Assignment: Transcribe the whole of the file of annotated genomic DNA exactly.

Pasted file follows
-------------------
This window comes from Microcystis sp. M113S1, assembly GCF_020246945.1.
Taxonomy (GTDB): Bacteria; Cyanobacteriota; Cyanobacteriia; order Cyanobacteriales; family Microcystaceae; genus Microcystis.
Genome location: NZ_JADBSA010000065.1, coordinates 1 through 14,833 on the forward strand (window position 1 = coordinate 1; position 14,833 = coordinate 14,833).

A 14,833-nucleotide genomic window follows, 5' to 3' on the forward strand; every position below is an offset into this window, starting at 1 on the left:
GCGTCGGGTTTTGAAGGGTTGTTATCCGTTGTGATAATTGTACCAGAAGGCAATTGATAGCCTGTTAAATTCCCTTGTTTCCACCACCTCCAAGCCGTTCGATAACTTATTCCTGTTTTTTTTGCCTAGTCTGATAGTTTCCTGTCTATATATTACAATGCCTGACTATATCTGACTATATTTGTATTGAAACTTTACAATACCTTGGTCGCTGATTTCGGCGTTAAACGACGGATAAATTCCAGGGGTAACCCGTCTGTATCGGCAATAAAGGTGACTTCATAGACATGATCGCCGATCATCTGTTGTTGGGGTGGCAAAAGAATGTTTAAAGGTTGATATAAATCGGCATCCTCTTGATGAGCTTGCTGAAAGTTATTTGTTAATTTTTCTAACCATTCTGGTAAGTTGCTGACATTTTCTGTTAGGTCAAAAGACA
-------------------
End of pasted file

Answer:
This window comes from Microcystis sp. M113S1, assembly GCF_020246945.1.
Taxonomy (GTDB): Bacteria; Cyanobacteriota; Cyanobacteriia; order Cyanobacteriales; family Microcystaceae; genus Microcystis.
Genome location: NZ_JADBSA010000065.1, coordinates 1 through 14,833 on the forward strand (window position 1 = coordinate 1; position 14,833 = coordinate 14,833).

A 14,833-nucleotide genomic window follows, 5' to 3' on the forward strand; every position below is an offset into this window, starting at 1 on the left:
GCGTCGGGTTTTGAAGGGTTGTTATCCGTTGTGATAATTGTACCAGAAGGCAATTGATAGCCTGTTAAATTCCCTTGTTTCCACCACCTCCAAGCCGTTCGATAACTTATTCCTGTTTTTTTTGCCTAGTCTGATAGTTTCCTGTCTATATATTACAATGCCTGACTATATCTGACTATATTTGTATTGAAACTTTACAATACCTTGGTCGCTGATTTCGGCGTTAAACGACGGATAAATTCCAGGGGTAACCCGTCTGTATCGGCAATAAAGGTGACTTCATAGACATGATCGCCGATCATCTGTTGTTGGGGTGGCAAAAGAATGTTTAAAGGTTGATATAAATCGGCATCCTCTTGATGAGCTTGCTGAAAGTTATTTGTTAATTTTTCTAACCATTCTGGTAAGTTGCTGACATTTTCTGTTAGGTCAAAAGACA